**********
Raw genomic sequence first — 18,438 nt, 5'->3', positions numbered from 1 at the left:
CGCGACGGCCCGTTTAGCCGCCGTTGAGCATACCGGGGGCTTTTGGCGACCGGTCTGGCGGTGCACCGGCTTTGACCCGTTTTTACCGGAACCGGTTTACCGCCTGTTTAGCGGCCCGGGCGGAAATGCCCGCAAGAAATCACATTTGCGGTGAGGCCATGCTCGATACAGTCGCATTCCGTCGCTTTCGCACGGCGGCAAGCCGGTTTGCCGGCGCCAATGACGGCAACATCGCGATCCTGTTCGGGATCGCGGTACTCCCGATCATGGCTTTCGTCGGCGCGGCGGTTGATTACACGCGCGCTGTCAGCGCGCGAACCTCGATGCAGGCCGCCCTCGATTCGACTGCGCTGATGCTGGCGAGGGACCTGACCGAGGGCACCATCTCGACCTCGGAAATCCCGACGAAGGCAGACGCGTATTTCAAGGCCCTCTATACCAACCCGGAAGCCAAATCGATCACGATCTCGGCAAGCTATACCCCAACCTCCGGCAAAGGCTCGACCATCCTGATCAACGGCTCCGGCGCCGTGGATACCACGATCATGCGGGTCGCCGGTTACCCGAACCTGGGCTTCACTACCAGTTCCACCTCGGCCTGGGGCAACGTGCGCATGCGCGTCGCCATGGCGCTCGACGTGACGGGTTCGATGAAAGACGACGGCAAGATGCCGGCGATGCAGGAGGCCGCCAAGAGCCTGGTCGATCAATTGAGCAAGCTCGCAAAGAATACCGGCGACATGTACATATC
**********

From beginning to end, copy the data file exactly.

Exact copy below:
Raw genomic sequence first — 18,438 nt, 5'->3', positions numbered from 1 at the left:
CGCGACGGCCCGTTTAGCCGCCGTTGAGCATACCGGGGGCTTTTGGCGACCGGTCTGGCGGTGCACCGGCTTTGACCCGTTTTTACCGGAACCGGTTTACCGCCTGTTTAGCGGCCCGGGCGGAAATGCCCGCAAGAAATCACATTTGCGGTGAGGCCATGCTCGATACAGTCGCATTCCGTCGCTTTCGCACGGCGGCAAGCCGGTTTGCCGGCGCCAATGACGGCAACATCGCGATCCTGTTCGGGATCGCGGTACTCCCGATCATGGCTTTCGTCGGCGCGGCGGTTGATTACACGCGCGCTGTCAGCGCGCGAACCTCGATGCAGGCCGCCCTCGATTCGACTGCGCTGATGCTGGCGAGGGACCTGACCGAGGGCACCATCTCGACCTCGGAAATCCCGACGAAGGCAGACGCGTATTTCAAGGCCCTCTATACCAACCCGGAAGCCAAATCGATCACGATCTCGGCAAGCTATACCCCAACCTCCGGCAAAGGCTCGACCATCCTGATCAACGGCTCCGGCGCCGTGGATACCACGATCATGCGGGTCGCCGGTTACCCGAACCTGGGCTTCACTACCAGTTCCACCTCGGCCTGGGGCAACGTGCGCATGCGCGTCGCCATGGCGCTCGACGTGACGGGTTCGATGAAAGACGACGGCAAGATGCCGGCGATGCAGGAGGCCGCCAAGAGCCTGGTCGATCAATTGAGCAAGCTCGCAAAGAATACCGGCGACATGTACATATC